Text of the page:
Schizophrenia is considered to be a neurodevelopmental disorder. This implies that structural and functional changes in the brain are present even in utero in some patients, or that they develop during childhood and adolescence, or both. Twin, adoption, and family studies have established that schizophrenia is a genetic disorder with high heritability. No single gene is involved. Current theories involve multiple genes with common and rare mutations, including large deletions and insertions (copy number variations), combining to produce a very variegated clinical presentation and course.
THE SEROTONIN HYPOTHESIS OF SCHIZOPHRENIA
The discovery that indole hallucinogens such as LSD (lysergic acid diethylamide) and mescaline are serotonin (5-HT) agonists led to the search for endogenous hallucinogens in the urine, blood, and brains of patients with schizophrenia. This proved fruitless, but the identification of many 5-HT-receptor subtypes led to the pivotal discovery that 5-HT2A-receptor and possibly 5-HT2C stimulation was the basis for the hallucinatory effects of these agents.
It has been found that 5-HT2A-receptor blockade is a key factor in the mechanism of action of the main class of atypical antipsychotic drugs, of which clozapine is the prototype, and includes, in order of their introduction around the world, melperone, risperidone, zotepine, blonanserin, olanzapine, quetiapine, ziprasidone, aripiprazole, sertindole, paliperidone, iloperidone, asenapine, and lurasidone. These drugs are inverse agonists of the 5-HT2A receptor; that is, they block the constitutive activity of these receptors. These receptors modulate the release of dopamine, norepinephrine, glutamate, GABA, and acetylcholine, among other neurotransmiters in the cortex, limbic region, and striatum. Stimulation of 5-HT2A receptors leads to depolarization of glutamate neurons, but also stabilization of N-methyl-D-aspartate (NMDA) receptors on postsynaptic neurons. Recently, it has been found that hallucinogens can modulate the stability of a complex consisting of 5-HT2A and NMDA receptors.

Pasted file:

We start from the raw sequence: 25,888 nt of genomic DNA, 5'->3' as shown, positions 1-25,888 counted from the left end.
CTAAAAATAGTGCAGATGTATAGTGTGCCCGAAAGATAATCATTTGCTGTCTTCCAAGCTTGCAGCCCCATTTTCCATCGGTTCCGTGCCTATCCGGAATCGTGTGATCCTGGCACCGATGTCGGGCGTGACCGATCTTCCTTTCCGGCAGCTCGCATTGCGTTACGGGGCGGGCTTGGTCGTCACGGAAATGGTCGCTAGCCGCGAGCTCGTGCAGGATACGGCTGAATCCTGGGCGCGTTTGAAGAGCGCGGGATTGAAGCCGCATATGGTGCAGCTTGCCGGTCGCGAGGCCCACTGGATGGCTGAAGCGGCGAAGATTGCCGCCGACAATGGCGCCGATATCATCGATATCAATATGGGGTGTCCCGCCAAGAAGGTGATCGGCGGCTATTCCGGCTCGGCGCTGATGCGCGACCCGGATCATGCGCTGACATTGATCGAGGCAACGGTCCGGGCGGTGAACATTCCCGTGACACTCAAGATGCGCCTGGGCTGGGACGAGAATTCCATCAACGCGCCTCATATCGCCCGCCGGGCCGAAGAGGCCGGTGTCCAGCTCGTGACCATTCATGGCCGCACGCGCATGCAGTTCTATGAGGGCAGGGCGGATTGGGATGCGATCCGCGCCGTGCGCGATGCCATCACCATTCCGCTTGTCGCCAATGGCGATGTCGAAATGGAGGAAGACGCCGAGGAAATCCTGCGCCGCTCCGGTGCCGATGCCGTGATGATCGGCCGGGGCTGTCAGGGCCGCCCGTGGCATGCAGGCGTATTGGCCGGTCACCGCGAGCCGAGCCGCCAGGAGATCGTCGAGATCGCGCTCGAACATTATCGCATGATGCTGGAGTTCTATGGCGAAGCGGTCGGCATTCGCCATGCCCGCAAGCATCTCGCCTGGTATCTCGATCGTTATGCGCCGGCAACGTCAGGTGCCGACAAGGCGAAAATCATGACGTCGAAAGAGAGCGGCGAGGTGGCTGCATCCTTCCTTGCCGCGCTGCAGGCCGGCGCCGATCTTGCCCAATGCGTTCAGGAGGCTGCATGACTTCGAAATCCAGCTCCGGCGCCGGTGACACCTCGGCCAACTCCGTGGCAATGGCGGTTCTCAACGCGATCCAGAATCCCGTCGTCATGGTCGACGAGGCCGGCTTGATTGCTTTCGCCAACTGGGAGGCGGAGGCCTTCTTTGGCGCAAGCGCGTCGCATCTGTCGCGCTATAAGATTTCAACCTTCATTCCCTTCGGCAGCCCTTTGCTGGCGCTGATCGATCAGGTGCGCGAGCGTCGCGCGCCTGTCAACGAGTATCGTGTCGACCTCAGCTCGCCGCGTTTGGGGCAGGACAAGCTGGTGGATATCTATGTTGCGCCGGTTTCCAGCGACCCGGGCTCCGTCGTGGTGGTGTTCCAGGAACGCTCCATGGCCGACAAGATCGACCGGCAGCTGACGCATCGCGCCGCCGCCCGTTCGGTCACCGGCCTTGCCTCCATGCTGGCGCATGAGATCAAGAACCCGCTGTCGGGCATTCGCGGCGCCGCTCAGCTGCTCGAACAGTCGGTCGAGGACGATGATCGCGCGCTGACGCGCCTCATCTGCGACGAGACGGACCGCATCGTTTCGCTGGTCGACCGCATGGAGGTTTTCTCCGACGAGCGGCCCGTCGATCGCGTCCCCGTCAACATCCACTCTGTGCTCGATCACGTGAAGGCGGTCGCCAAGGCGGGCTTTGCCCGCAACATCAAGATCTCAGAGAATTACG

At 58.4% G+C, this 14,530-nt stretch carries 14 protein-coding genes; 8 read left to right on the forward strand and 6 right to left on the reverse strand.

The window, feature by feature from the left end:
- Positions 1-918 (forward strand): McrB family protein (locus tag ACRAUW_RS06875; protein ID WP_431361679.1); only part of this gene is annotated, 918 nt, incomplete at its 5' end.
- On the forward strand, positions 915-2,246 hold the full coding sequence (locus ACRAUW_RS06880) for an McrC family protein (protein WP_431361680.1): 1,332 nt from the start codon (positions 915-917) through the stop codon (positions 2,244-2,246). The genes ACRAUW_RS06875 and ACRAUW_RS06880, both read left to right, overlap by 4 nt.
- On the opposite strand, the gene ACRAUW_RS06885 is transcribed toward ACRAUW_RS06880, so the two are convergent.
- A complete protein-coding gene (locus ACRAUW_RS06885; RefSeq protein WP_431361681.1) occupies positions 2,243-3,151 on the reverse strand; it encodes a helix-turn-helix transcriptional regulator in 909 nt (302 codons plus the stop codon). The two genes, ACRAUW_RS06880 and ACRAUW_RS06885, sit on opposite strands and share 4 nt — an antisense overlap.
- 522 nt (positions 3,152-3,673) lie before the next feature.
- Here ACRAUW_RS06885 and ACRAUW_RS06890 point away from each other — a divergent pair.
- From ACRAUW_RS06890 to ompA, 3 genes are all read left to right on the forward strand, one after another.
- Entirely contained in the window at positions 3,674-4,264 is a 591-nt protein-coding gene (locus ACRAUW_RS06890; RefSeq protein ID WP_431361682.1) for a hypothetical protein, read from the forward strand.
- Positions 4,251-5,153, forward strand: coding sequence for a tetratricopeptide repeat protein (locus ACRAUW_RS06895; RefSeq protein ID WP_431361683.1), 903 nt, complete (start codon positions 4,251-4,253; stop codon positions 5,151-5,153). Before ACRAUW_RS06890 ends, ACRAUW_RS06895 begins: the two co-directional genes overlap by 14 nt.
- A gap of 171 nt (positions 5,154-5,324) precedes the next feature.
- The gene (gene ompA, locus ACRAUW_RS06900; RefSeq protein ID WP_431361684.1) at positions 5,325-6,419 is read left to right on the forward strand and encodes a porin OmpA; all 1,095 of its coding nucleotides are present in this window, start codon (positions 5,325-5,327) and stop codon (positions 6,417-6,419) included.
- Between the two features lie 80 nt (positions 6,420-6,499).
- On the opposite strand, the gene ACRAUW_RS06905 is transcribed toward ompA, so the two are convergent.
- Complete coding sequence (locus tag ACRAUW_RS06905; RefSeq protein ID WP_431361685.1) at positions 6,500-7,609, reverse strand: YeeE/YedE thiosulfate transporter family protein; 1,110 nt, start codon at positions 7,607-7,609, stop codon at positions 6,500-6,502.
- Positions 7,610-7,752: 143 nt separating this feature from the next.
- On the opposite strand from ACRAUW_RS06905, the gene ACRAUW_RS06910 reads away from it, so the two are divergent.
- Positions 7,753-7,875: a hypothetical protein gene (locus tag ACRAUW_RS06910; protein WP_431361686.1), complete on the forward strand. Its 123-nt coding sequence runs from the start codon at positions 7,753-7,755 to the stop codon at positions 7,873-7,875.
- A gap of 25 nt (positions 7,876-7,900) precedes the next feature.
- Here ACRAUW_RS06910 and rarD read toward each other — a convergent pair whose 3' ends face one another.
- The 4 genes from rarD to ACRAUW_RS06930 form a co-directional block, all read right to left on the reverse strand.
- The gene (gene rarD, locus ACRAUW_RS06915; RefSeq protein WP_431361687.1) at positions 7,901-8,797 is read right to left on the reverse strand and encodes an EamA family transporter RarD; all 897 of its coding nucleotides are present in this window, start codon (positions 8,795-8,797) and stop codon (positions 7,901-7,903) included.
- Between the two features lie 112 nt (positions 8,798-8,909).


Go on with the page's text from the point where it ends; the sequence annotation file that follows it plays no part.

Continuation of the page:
5-HT2C-receptor stimulation provides a further means of modulating cortical and limbic dopaminergic activity. Stimulation of 5-HT2C receptors leads to inhibition of cortical and limbic dopamine release. Many atypical antipsychotic drugs, eg, clozapine, asenapine, olanzapine, are 5-HT2C inverse agonists. 5-HT2C agonists are currently being studied as antipsychotic agents.
THE DOPAMINE HYPOTHESIS OF SCHIZOPHRENIA
The dopamine hypothesis for schizophrenia was the second neurotransmitter-based concept to be developed but is no longer considered adequate to explain all aspects of schizophrenia, especially the cognitive impairment. Nevertheless, it is still highly relevant to understanding the major dimensions of schizophrenia, such as positive and negative symptoms (emotional blunting, social withdrawal, lack of motivation), cognitive impairment, and possibly depression. It is also essential to understanding the mechanisms of action of most and probably all antipsychotic drugs.
Several lines of evidence suggest that excessive limbic dopaminergic activity plays a role in psychosis. (1) Many antipsychotic drugs strongly block postsynaptic D2 receptors in the central nervous system, especially in the mesolimbic and striatal-frontal system; this includes partial dopamine agonists, such as aripiprazole and bifeprunox. (2) Drugs that increase dopaminergic activity, such as levodopa, amphetamines, and bromocriptine and apomorphine, either aggravate schizophrenia psychosis or produce psychosis de novo in some patients. (3) Dopamine-receptor density has been found postmortem to be increased in the brains of schizophrenics who have not been treated with antipsychotic drugs. (4) Some but not all postmortem studies of schizophrenic subjects have reported increased dopamine levels and D2-receptor density in the nucleus accumbens, caudate, and putamen. (5) Imaging studies have shown increased amphetamine-induced striatal dopamine release, increased baseline occupancy of striatal D2 receptors by extracellular dopamine, and other measures consistent with increased striatal dopamine synthesis and release.